Like a Multifaceted Diamond

Curating a Lord’s Supper Songbook


In prior columns, you’ve explained that the Lord’s Supper has many layers of meaning (RW 86, RW 88, RW 93, RW blog). My question is how to put that into practice without having to introduce the Lord’s Supper with a long teaching lesson.


It is remarkable that biblical narratives link the Lord’s Supper with so many different, complementary themes. The Lord’s Supper is like a multifaceted diamond. It testifies to the one gospel of Jesus and does so by calling attention to several layers of meaning, as the chart below suggests.

To put this into practice, one promising place to start is to identify songs conveying these themes that your church already knows and loves, and then to sing them before or during your Lord’s Supper celebrations. Then gather these into a Lord’s Supper songbook to share as a devotional for use before and after your sacramental celebrations.

Importantly, these songs do not necessarily have to explicitly refer to the Lord’s Supper. For example, the Advent hymn “O Come, O Come Emmanuel” 18th century, LUYH 61, GtG 88, PsH 328 may not strike many people as a Lord’s Supper song. But when it is sung during a Lord’s Supper celebration, it powerfully expresses how the sacrament looks both back to the past and ahead to the future.

When you choose a song that people might not expect to sing at the Lord’s Supper, provide some way for people to know why the song fits. This could be as simple as printing its key biblical phrases (see chart on next page) on a slide or in the bulletin next to the song lyrics, or providing a pithy, one-sentence explanation such as “Jesus began the first Lord’s Supper celebration by giving thanks for the bread and cup, showing us how gratitude leads the way when we gather here at the Lord’s Table.”

This Lord’s Supper songbook could be as brief as ten songs—one per theme.

The very process of organizing songs in this way will be instructive. You’ll likely find some of these categories more challenging to fill. Pay attention to those. That signals an area of your song repertoire that needs work.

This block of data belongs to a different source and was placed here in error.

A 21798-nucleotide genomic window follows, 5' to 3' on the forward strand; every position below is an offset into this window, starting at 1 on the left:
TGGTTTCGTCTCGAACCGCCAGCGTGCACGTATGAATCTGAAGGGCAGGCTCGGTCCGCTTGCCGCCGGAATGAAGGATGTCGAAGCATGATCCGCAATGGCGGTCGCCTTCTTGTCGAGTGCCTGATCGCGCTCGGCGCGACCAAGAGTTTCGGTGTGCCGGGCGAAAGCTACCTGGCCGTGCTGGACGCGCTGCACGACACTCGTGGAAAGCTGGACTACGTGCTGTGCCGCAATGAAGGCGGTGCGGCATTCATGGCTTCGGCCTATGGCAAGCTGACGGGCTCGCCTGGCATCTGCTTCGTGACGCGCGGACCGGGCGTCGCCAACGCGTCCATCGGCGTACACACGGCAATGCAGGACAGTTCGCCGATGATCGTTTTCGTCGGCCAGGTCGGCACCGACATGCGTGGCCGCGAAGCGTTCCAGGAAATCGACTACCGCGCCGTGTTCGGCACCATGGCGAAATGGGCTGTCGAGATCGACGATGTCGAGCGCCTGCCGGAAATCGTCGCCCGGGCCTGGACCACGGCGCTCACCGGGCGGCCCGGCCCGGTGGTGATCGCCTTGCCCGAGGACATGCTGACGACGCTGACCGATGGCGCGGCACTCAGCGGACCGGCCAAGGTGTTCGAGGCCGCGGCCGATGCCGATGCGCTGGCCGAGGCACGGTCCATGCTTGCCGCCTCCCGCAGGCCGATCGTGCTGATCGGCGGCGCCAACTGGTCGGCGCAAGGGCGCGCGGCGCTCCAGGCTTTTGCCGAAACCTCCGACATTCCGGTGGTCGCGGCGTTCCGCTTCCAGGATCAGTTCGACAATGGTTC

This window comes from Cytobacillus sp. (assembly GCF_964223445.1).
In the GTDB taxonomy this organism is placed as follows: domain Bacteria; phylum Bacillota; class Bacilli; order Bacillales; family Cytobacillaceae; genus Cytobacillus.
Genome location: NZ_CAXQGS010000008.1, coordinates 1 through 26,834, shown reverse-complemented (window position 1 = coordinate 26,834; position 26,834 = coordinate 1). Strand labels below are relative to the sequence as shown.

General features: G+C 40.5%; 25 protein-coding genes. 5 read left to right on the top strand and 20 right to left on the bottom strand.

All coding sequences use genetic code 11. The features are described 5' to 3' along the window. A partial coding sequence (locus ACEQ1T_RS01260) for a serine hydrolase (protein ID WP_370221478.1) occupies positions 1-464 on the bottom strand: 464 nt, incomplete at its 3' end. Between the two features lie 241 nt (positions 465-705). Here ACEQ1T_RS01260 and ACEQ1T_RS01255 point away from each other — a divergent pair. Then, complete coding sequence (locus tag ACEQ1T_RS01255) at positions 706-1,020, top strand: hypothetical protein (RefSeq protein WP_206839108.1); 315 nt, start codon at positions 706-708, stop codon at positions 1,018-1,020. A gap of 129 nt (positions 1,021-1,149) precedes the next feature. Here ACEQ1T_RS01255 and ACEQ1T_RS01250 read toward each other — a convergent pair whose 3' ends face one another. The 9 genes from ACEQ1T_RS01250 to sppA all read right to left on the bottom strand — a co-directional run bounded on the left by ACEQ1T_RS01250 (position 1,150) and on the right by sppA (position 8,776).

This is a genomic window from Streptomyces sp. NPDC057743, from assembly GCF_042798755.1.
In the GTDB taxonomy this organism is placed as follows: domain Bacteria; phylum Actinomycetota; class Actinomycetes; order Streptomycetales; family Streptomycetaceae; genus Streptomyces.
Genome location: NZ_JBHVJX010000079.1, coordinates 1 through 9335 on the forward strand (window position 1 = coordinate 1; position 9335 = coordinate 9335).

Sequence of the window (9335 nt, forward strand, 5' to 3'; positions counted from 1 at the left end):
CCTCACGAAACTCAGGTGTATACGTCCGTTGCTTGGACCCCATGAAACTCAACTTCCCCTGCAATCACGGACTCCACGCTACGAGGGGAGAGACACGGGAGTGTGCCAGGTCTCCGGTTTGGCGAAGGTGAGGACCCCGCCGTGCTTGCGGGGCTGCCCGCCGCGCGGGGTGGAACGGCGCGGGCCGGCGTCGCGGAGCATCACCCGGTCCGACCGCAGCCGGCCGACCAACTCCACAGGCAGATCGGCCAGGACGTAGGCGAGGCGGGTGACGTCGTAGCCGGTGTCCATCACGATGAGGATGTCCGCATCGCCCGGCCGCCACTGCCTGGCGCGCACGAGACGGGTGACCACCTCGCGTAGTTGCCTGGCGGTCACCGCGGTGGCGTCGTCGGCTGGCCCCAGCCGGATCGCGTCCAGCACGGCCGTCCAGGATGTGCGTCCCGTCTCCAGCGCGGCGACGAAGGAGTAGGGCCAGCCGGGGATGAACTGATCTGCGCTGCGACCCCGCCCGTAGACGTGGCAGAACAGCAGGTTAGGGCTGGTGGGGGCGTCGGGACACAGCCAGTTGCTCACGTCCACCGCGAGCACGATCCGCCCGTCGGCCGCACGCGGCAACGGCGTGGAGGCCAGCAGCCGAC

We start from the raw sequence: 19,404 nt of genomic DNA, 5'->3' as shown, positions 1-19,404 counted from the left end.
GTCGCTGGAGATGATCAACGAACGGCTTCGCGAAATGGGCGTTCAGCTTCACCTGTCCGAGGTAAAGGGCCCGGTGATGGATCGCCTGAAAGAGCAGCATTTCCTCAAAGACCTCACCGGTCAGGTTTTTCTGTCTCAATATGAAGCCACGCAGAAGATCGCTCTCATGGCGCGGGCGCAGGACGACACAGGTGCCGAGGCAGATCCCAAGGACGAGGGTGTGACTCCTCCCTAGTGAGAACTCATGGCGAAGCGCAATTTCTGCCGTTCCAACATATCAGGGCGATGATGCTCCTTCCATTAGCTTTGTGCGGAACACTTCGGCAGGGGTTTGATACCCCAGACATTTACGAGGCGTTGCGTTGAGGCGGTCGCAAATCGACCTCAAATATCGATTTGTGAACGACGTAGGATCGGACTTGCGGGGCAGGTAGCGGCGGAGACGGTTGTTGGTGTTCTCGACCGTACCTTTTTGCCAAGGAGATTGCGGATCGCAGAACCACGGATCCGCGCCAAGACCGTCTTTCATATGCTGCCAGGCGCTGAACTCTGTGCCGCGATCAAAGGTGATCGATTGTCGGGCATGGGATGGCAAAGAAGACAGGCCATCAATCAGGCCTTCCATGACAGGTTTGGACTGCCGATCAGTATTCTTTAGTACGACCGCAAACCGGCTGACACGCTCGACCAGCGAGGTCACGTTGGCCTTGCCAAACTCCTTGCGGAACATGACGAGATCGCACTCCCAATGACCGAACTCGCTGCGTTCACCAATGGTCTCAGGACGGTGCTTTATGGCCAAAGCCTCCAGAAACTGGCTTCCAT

Don’t treat any of these themes as optional. They are, after all, Scriptural. Failing to engage them leaves congregations with only a partial view of the beauty of the Lord’s Supper and of the gospel.

This exercise will likely stretch congregations to include a broader range of emotions in Lord’s Supper celebrations. The Lord’s Supper is a natural home for aching longing, heartfelt penitence, and grateful celebration. Both “When I Survey the Wondrous Cross” Watts, LUYH 175, GtG 223, PsH 384 and “Christ the Lord Is Risen Today” Wesley, LUYH 182, GtG 245, PsH 388 belong at the table.

Having a Lord’s Supper songbook like this can also help churches move toward more frequent Lord’s Supper celebrations, demonstrating how these celebrations could vary over time by highlighting different themes.

The Lord’s Supper

Key Biblical Phrases

Suggested Songs

What songs will you choose for your ministry context?

as a thanksgiving meal

“He took bread, gave thanks and broke it, and gave it to them.””

Give Thanks” Smith, LUYH 358, GtG 647

Now Thank We All Our God” Rinkart, LUYH 543, GtG 643, PsH 454


as a foretaste of the heavenly feast

“. . . until that day when I drink it new in the kingdom of God.”

O Come, O Come Emmanuel” 18th century, LUYH 61, GtG 88, PsH 328

Soon and Very Soon” Crouch, LUYH 482, GtG 384


as a feast of illumination

“Then their eyes were opened and they recognized him.”

Open Our Eyes, Lord” Cull, SNC 80, WR 491


as spiritual nourishment

“Whoever comes to me will never go hungry.”

I Am the Bread of Life” Toolan, LUYH 842, GtG 522


as testimony about the unity and fellowship of the church

“We, who are many, are one body.”

Blest Be the Tie That Binds” Fawcett, LUYH 257, GtG 306, PsH 315

One Bread, One Body” Foley, LUYH 835, GtG 530

They’ll Know We Are Christians” Scholtes, LUYH 256


as renunciation and affirmation

“You cannot drink the cup of the Lord and the cup of demons too.”

O Jesus, I Have Promised” Bode, LUYH 352, GtG 724/725, PsH 285

Cast Down, O God, the Idols” Stuempfle, LUYH 626


as a countercultural act of hospitality

“When you gather to eat, you should all eat together.””

Christ, Be Our Light” Farrell, LUYH 908

Lord, Make Us Servants” Quinn, LUYH 904

The Servant Song” Gillard, LUYH 309


as a proclamation of the life-giving significance of Jesus’ death

“. . . you proclaim the Lord’s death until he comes.”

“This is my blood of the covenant, which is poured out for many . . .”

Lift High the Cross” Kitchin, LUYH 264, GtG 826, PsH 373

In Christ Alone” Getty and Townend, LUYH 770

Before the Throne of God Above” Bancroft, LUYH 682


as a commemoration of Jesus’ life

“Do this in remembrance of me.”

Beautiful Savior” German, LUYH 17, PsH 461

O Love, How Deep, How Broad, How High” Latin, LUYH 111, GtG 618, PsH 364


as a seal on a covenantal relationship

“. . . the new covenant in my blood.”

This Holy Covenant Was Made” Dunstan, LUYH 847

You Are Our God; We Are Your People” Hoekema, LUYH 35, PsH 272




Rev. Dr. John D. Witvliet is director of the Calvin Institute of Christian Worship and professor of music and worship at Calvin University and Calvin Theological Seminary in Grand Rapids, Michigan. He also teaches in the religion department at Calvin University.

Reformed Worship 135 © March 2020 Worship Ministries of the Christian Reformed Church. Used by permission.